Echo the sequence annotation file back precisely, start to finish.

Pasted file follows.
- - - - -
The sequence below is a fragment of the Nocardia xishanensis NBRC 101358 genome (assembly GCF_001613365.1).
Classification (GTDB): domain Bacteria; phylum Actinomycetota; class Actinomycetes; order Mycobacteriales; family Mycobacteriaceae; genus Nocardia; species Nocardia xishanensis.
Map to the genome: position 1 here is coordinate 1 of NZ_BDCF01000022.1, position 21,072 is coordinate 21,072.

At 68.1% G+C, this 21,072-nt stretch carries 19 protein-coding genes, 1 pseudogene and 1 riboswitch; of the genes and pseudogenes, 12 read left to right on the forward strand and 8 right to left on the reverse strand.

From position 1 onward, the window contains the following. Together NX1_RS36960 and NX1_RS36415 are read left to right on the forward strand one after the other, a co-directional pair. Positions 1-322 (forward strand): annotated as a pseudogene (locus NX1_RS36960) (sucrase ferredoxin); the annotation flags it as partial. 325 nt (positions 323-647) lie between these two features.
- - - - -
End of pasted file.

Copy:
The sequence below is a fragment of the Nocardia xishanensis NBRC 101358 genome (assembly GCF_001613365.1).
Classification (GTDB): domain Bacteria; phylum Actinomycetota; class Actinomycetes; order Mycobacteriales; family Mycobacteriaceae; genus Nocardia; species Nocardia xishanensis.
Map to the genome: position 1 here is coordinate 1 of NZ_BDCF01000022.1, position 21,072 is coordinate 21,072.

At 68.1% G+C, this 21,072-nt stretch carries 19 protein-coding genes, 1 pseudogene and 1 riboswitch; of the genes and pseudogenes, 12 read left to right on the forward strand and 8 right to left on the reverse strand.

From position 1 onward, the window contains the following. Together NX1_RS36960 and NX1_RS36415 are read left to right on the forward strand one after the other, a co-directional pair. Positions 1-322 (forward strand): annotated as a pseudogene (locus NX1_RS36960) (sucrase ferredoxin); the annotation flags it as partial. 325 nt (positions 323-647) lie between these two features.